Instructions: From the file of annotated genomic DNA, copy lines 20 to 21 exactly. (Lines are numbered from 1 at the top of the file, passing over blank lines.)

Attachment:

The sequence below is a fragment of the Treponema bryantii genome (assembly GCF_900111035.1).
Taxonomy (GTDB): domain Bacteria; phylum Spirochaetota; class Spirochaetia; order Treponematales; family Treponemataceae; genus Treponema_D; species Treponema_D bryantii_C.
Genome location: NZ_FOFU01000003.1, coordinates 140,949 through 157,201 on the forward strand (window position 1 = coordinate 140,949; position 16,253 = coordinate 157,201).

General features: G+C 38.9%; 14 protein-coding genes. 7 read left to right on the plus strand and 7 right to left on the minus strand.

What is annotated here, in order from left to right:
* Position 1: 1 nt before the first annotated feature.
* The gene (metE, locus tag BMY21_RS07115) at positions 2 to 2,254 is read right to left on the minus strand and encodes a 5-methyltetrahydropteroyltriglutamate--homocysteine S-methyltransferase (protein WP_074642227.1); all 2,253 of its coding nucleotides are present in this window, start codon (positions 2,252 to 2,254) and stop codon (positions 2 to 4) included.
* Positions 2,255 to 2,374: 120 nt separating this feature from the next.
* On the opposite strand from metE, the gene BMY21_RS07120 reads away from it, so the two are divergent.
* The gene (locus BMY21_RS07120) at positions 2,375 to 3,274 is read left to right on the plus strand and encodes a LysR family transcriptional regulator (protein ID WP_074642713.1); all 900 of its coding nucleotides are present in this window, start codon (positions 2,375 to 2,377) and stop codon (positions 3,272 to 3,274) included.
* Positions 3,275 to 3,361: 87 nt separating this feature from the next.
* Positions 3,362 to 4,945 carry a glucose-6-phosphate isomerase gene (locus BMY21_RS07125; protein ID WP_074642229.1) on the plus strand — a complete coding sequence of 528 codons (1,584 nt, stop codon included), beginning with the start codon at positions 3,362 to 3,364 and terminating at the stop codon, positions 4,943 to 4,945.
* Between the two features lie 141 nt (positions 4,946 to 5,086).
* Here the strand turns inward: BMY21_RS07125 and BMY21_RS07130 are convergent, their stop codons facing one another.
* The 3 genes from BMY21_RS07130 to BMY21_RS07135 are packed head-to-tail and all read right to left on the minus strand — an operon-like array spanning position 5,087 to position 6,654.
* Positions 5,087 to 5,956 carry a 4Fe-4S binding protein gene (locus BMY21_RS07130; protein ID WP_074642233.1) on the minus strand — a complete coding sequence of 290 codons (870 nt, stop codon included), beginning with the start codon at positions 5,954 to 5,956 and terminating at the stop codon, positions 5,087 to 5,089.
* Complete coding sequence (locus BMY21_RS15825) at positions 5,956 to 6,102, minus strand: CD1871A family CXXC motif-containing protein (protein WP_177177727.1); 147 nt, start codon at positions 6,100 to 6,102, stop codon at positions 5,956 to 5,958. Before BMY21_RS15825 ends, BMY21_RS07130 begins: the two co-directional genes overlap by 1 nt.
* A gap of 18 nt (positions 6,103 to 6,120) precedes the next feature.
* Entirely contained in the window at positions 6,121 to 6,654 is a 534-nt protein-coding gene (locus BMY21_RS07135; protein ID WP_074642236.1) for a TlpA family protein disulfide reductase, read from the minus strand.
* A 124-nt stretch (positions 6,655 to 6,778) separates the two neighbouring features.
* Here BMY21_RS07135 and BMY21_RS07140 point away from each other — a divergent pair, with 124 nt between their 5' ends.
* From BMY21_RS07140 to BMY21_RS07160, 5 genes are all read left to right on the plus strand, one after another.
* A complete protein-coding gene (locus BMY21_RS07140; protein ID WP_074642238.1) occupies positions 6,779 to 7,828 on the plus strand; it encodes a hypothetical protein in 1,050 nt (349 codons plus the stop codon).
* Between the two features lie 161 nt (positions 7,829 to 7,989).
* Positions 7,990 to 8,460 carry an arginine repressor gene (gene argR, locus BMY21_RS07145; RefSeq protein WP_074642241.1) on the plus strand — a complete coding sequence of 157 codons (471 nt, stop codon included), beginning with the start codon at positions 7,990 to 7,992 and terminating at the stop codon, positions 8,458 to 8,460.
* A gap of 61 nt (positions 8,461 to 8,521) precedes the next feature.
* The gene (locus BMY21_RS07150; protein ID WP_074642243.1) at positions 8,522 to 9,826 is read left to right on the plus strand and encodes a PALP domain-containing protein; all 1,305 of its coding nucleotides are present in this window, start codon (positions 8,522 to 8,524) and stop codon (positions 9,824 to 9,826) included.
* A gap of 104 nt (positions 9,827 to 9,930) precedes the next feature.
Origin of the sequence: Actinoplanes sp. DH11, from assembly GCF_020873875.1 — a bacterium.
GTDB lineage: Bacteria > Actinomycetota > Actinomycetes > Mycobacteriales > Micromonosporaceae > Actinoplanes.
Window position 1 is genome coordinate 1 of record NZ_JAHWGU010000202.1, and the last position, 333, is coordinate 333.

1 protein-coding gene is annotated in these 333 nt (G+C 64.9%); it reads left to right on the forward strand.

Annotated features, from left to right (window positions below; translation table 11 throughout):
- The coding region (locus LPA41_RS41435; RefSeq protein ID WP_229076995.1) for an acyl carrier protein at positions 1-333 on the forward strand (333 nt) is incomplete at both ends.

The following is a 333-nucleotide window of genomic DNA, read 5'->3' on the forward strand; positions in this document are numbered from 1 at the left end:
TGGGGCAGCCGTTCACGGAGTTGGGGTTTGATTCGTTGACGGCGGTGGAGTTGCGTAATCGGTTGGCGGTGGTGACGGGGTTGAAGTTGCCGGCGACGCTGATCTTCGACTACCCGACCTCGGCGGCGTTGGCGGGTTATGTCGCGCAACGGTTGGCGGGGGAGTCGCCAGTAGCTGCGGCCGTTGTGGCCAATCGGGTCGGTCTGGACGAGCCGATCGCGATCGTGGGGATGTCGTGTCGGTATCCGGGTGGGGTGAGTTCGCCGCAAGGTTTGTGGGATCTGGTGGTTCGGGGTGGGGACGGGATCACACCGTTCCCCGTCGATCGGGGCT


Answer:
* A 124-nt stretch (positions 6,655 to 6,778) separates the two neighbouring features.
* Here BMY21_RS07135 and BMY21_RS07140 point away from each other — a divergent pair, with 124 nt between their 5' ends.